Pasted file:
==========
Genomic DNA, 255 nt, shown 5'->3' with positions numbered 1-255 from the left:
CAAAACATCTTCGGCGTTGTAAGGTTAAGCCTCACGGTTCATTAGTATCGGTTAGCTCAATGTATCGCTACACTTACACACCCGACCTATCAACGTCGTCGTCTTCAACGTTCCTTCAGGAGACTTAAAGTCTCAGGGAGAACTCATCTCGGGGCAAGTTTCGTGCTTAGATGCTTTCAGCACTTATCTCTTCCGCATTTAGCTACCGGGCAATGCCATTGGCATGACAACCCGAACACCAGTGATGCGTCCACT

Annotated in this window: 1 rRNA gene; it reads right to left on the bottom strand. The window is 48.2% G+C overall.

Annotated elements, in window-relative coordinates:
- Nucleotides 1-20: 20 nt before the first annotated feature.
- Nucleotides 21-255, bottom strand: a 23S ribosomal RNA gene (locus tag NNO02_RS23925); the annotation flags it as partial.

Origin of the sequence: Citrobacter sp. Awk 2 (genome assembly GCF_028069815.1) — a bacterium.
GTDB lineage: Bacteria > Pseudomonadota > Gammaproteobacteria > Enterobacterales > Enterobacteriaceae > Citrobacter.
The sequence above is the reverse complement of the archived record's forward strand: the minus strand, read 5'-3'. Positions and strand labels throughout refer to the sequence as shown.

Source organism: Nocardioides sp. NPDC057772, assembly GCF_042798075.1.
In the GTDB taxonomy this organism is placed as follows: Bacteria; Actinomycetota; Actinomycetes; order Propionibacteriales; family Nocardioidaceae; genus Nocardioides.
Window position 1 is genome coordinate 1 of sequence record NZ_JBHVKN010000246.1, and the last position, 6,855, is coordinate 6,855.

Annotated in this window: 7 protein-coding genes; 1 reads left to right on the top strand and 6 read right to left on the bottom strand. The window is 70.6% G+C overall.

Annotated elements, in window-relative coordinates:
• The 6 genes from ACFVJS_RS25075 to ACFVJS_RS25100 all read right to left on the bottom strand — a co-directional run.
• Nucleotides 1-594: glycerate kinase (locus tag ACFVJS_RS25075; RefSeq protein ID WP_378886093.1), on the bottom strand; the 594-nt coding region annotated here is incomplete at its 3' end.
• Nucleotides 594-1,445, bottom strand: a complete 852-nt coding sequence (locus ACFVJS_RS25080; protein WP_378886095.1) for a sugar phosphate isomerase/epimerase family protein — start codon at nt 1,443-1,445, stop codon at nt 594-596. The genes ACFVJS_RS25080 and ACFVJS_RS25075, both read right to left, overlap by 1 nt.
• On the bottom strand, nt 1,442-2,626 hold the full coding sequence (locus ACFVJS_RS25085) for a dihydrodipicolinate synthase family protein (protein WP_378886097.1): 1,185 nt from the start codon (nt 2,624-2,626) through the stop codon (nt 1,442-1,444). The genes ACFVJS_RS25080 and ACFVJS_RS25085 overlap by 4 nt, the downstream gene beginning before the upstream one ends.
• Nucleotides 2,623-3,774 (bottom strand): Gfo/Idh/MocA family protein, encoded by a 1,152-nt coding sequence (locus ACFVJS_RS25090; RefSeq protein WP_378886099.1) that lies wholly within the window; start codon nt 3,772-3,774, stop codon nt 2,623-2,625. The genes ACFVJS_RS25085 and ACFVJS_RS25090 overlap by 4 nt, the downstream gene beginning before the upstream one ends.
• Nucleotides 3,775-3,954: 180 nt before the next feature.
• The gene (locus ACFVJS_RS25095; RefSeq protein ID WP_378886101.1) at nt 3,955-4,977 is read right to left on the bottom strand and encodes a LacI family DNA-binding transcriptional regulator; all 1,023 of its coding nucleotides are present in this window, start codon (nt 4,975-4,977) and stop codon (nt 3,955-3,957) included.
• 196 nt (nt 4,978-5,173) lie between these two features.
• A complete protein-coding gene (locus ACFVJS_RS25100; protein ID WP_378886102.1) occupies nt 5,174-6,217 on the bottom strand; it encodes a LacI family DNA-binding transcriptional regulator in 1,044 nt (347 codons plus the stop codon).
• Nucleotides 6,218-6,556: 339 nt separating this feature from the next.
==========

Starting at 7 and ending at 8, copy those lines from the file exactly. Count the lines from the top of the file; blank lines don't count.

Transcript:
Origin of the sequence: Citrobacter sp. Awk 2 (genome assembly GCF_028069815.1) — a bacterium.
GTDB lineage: Bacteria > Pseudomonadota > Gammaproteobacteria > Enterobacterales > Enterobacteriaceae > Citrobacter.